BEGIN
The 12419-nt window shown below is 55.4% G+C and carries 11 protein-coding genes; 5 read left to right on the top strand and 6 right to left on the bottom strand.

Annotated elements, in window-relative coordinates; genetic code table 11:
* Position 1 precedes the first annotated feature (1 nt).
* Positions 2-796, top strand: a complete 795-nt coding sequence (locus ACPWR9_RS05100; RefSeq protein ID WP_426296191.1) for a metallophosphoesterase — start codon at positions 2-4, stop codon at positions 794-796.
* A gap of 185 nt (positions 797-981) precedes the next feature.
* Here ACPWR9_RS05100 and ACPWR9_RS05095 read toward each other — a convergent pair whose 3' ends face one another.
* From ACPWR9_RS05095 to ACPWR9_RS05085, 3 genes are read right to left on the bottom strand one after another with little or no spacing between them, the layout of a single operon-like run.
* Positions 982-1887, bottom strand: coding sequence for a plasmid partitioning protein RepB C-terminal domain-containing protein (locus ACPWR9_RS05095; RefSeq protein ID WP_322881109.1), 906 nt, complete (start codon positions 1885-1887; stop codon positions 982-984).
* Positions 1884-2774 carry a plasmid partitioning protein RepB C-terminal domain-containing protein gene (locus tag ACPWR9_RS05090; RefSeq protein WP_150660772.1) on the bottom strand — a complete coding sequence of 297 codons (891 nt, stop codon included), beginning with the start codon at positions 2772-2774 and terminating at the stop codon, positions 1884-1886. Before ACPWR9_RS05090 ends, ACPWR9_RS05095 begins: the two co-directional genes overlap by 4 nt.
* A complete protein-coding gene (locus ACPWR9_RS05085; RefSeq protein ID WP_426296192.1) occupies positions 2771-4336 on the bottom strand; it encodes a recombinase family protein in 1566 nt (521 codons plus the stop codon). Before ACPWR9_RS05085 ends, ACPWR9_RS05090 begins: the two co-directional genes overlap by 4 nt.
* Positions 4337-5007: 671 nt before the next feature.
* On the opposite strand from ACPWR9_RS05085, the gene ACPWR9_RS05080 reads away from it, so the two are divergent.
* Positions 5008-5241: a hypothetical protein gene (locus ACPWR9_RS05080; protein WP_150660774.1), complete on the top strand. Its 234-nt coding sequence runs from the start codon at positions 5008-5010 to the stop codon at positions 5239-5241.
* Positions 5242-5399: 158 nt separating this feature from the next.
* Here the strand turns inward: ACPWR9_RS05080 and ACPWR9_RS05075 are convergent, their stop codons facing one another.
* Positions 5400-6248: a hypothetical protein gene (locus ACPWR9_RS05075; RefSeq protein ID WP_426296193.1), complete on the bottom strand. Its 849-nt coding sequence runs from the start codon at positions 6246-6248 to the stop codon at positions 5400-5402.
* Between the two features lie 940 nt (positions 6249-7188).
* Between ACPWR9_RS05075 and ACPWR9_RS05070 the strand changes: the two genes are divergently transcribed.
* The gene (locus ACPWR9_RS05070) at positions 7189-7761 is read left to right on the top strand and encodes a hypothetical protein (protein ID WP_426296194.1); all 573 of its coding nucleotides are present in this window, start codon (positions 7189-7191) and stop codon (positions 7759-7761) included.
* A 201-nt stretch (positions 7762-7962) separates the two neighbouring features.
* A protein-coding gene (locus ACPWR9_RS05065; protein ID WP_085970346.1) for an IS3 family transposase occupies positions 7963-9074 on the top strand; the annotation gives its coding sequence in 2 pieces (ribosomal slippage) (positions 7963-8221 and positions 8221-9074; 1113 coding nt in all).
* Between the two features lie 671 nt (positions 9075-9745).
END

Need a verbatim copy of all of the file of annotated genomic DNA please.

The 12419-nt window shown below is 55.4% G+C and carries 11 protein-coding genes; 5 read left to right on the top strand and 6 right to left on the bottom strand.

Annotated elements, in window-relative coordinates; genetic code table 11:
* Position 1 precedes the first annotated feature (1 nt).
* Positions 2-796, top strand: a complete 795-nt coding sequence (locus ACPWR9_RS05100; RefSeq protein ID WP_426296191.1) for a metallophosphoesterase — start codon at positions 2-4, stop codon at positions 794-796.
* A gap of 185 nt (positions 797-981) precedes the next feature.
* Here ACPWR9_RS05100 and ACPWR9_RS05095 read toward each other — a convergent pair whose 3' ends face one another.
* From ACPWR9_RS05095 to ACPWR9_RS05085, 3 genes are read right to left on the bottom strand one after another with little or no spacing between them, the layout of a single operon-like run.
* Positions 982-1887, bottom strand: coding sequence for a plasmid partitioning protein RepB C-terminal domain-containing protein (locus ACPWR9_RS05095; RefSeq protein ID WP_322881109.1), 906 nt, complete (start codon positions 1885-1887; stop codon positions 982-984).
* Positions 1884-2774 carry a plasmid partitioning protein RepB C-terminal domain-containing protein gene (locus tag ACPWR9_RS05090; RefSeq protein WP_150660772.1) on the bottom strand — a complete coding sequence of 297 codons (891 nt, stop codon included), beginning with the start codon at positions 2772-2774 and terminating at the stop codon, positions 1884-1886. Before ACPWR9_RS05090 ends, ACPWR9_RS05095 begins: the two co-directional genes overlap by 4 nt.
* A complete protein-coding gene (locus ACPWR9_RS05085; RefSeq protein ID WP_426296192.1) occupies positions 2771-4336 on the bottom strand; it encodes a recombinase family protein in 1566 nt (521 codons plus the stop codon). Before ACPWR9_RS05085 ends, ACPWR9_RS05090 begins: the two co-directional genes overlap by 4 nt.
* Positions 4337-5007: 671 nt before the next feature.
* On the opposite strand from ACPWR9_RS05085, the gene ACPWR9_RS05080 reads away from it, so the two are divergent.
* Positions 5008-5241: a hypothetical protein gene (locus ACPWR9_RS05080; protein WP_150660774.1), complete on the top strand. Its 234-nt coding sequence runs from the start codon at positions 5008-5010 to the stop codon at positions 5239-5241.
* Positions 5242-5399: 158 nt separating this feature from the next.
* Here the strand turns inward: ACPWR9_RS05080 and ACPWR9_RS05075 are convergent, their stop codons facing one another.
* Positions 5400-6248: a hypothetical protein gene (locus ACPWR9_RS05075; RefSeq protein ID WP_426296193.1), complete on the bottom strand. Its 849-nt coding sequence runs from the start codon at positions 6246-6248 to the stop codon at positions 5400-5402.
* Between the two features lie 940 nt (positions 6249-7188).
* Between ACPWR9_RS05075 and ACPWR9_RS05070 the strand changes: the two genes are divergently transcribed.
* The gene (locus ACPWR9_RS05070) at positions 7189-7761 is read left to right on the top strand and encodes a hypothetical protein (protein ID WP_426296194.1); all 573 of its coding nucleotides are present in this window, start codon (positions 7189-7191) and stop codon (positions 7759-7761) included.
* A 201-nt stretch (positions 7762-7962) separates the two neighbouring features.
* A protein-coding gene (locus ACPWR9_RS05065; protein ID WP_085970346.1) for an IS3 family transposase occupies positions 7963-9074 on the top strand; the annotation gives its coding sequence in 2 pieces (ribosomal slippage) (positions 7963-8221 and positions 8221-9074; 1113 coding nt in all).
* Between the two features lie 671 nt (positions 9075-9745).